Isaiah 7.10-16; Matthew 1.18-end

Preached by the Revd Pete Gunstone, Interim Precentor


Introduce self, pray.

Focus on the reading from Isaiah 7 – do turn to it in your service sheets.

Where are we?

We are in the eighth century BC. King Ahaz is the king of Judah.

What is going on?

Ancient Israel has split in two kingdoms: Israel, to the north; Judah, to the south. In short, there was a significant disagreement between them about leadership and there is ongoing enmity.

Israel, the northern kingdom, and Syria are desperately seeking to draw their neighbours into an alliance against the all-conquering Assyria. When Judah, the southern kingdom, refuses, Israel and Syria arrive to depose Ahaz and replace him with their own man. This possible change of Judah’s leadership threatens its very existence. We join the story at this crunch point in the story of Judah.

What is the word of the Lord in this situation?

Just before the extract of Isaiah that we heard read this morning, the Lord has spoken to Ahaz through Isaiah. In summary, the Lord says to Ahaz that he has nothing to fear as his enemies are nothing but “smouldering stumps”, or the stub of a cigarette and that nothing will come of this cage rattling. So, Ahaz needs do nothing except stand firm and have faith in the Lord. Indeed, the Lord says to Ahaz:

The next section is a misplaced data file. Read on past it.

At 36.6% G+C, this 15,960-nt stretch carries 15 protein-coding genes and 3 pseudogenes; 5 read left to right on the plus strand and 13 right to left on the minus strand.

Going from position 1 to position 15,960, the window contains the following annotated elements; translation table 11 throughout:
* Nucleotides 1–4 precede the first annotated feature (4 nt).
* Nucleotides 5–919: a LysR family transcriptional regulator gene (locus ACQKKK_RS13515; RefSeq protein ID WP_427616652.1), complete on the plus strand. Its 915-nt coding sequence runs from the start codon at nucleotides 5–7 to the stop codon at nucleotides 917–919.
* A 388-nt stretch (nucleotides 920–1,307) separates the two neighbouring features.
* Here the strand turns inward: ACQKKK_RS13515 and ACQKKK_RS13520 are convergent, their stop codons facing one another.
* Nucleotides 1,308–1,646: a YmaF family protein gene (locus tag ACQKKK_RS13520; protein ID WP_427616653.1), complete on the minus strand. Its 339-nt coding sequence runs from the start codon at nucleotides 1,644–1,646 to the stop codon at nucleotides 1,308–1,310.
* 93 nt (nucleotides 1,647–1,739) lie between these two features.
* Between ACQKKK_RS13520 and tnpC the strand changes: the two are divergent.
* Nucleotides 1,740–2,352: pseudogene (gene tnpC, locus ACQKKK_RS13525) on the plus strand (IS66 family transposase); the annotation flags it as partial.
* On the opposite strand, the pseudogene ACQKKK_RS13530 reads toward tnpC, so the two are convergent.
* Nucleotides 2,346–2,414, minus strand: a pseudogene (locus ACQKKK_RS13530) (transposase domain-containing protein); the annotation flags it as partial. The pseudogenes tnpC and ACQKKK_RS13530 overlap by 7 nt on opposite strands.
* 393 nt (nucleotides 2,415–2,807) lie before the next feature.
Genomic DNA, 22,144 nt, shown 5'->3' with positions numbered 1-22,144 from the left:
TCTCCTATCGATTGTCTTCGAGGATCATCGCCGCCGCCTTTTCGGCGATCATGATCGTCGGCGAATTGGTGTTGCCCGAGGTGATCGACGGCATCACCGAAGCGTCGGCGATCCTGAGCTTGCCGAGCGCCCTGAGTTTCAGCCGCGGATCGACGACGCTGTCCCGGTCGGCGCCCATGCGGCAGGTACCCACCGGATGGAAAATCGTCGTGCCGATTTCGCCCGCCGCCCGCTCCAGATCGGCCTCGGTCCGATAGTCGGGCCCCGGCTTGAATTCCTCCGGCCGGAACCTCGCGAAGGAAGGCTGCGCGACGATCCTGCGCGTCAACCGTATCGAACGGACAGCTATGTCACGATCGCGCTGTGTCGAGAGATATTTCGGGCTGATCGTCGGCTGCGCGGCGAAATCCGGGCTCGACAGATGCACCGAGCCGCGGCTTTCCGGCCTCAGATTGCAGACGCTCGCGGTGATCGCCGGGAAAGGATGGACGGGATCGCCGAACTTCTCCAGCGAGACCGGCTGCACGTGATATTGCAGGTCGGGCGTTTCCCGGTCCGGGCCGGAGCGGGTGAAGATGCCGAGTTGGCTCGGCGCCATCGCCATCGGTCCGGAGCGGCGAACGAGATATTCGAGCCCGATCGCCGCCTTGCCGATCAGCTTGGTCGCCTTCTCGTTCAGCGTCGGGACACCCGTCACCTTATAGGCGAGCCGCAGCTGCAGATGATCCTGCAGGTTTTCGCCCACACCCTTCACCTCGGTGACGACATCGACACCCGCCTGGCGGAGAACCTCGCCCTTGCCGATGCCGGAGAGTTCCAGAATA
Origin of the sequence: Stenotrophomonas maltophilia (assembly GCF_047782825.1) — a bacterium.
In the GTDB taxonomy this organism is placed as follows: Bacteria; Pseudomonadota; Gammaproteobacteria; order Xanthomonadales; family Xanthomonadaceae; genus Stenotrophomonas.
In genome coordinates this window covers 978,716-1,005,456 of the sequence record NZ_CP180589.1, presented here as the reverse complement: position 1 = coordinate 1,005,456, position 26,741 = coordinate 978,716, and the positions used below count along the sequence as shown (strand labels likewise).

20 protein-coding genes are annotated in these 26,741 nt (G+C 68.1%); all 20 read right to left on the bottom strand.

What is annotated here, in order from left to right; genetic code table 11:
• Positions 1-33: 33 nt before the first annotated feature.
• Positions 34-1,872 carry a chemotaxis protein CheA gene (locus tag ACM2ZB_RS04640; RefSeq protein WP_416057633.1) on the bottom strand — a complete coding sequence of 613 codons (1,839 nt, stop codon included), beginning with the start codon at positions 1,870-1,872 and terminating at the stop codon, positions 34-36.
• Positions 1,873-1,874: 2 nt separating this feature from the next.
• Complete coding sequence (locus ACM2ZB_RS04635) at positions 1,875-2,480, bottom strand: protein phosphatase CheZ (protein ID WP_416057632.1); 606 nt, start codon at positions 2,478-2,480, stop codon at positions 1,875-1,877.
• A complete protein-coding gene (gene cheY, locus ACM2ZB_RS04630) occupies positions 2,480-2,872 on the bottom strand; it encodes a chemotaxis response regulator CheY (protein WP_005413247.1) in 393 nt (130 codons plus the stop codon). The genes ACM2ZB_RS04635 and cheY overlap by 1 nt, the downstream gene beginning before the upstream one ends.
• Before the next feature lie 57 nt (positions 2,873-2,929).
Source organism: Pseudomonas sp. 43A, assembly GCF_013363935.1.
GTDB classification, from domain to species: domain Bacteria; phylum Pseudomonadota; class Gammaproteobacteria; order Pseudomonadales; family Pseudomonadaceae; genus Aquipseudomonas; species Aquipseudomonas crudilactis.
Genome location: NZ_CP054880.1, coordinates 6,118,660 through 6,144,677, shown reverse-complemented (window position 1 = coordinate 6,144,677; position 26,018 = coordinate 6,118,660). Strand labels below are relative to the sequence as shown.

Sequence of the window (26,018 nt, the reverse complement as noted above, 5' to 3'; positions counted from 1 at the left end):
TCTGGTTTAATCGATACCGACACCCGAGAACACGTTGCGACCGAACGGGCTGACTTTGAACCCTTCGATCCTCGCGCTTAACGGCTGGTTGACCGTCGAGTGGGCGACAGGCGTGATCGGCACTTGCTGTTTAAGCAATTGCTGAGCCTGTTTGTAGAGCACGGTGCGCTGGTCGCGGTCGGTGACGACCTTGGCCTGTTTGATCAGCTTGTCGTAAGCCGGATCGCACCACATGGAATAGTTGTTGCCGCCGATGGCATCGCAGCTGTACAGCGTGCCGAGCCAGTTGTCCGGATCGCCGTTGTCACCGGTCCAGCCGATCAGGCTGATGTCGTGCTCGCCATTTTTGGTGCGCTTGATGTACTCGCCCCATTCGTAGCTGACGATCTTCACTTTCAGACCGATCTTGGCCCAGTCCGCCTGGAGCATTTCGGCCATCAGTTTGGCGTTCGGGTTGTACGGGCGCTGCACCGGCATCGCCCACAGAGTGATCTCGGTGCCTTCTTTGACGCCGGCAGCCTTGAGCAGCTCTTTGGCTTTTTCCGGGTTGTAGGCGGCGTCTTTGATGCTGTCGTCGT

“If you do not stand firm in faith,

    you shall not stand at all.” (Isaiah 7.9b)

“If you do not stand firm…” Here, the call to have faith in God is a call to the will. What Ahaz does and what we do is the surest exposition of our faith. In any given moment, with whom are we choosing to keep faith?

My favourite example of this is in Indiana Jones and the Last Crusade. Approaching the climax of that film, the title character faces a series of challenges as he seeks the grail, guided by clues in his father’s diary. The third challenge presents Indiana with a giant chasm, one that appears uncrossable at first sight. Does he choose to keep faith with his father’s guidance at this point by choosing to take a leap of faith, or does he cast the diary into the chasm and turn back? Spoiler alert! Here, although he cannot see a safe way across the chasm, he steels his will, trusts in the clues left in his father’s diary, and steps out into the unknown…only to find an invisible bridge.

So, back in Isaiah 7, today’s passage, what happens next? What does Ahaz do?

Well, it’s crunch time for Ahaz. Will he choose to have faith in the Lord? Or will he choose another option?

From verse 10, we read:

10 Again the Lord spoke to Ahaz, saying,

11 Ask a sign of the Lord your God; let it be deep as Sheol or high as heaven.

12 But Ahaz said,

I will not ask, and I will not put the Lord to the test.

“I will not ask, and I will not put the Lord to the test.” Whilst it could be argued that this is an honourable position to take, one in which the Lord is not put to the test, one in which the Lord’s reputation is not put at risk this amounts to little more than a flat rejection of the Lord. It’s a bit like Indiana Jones chucking his father’s diary away.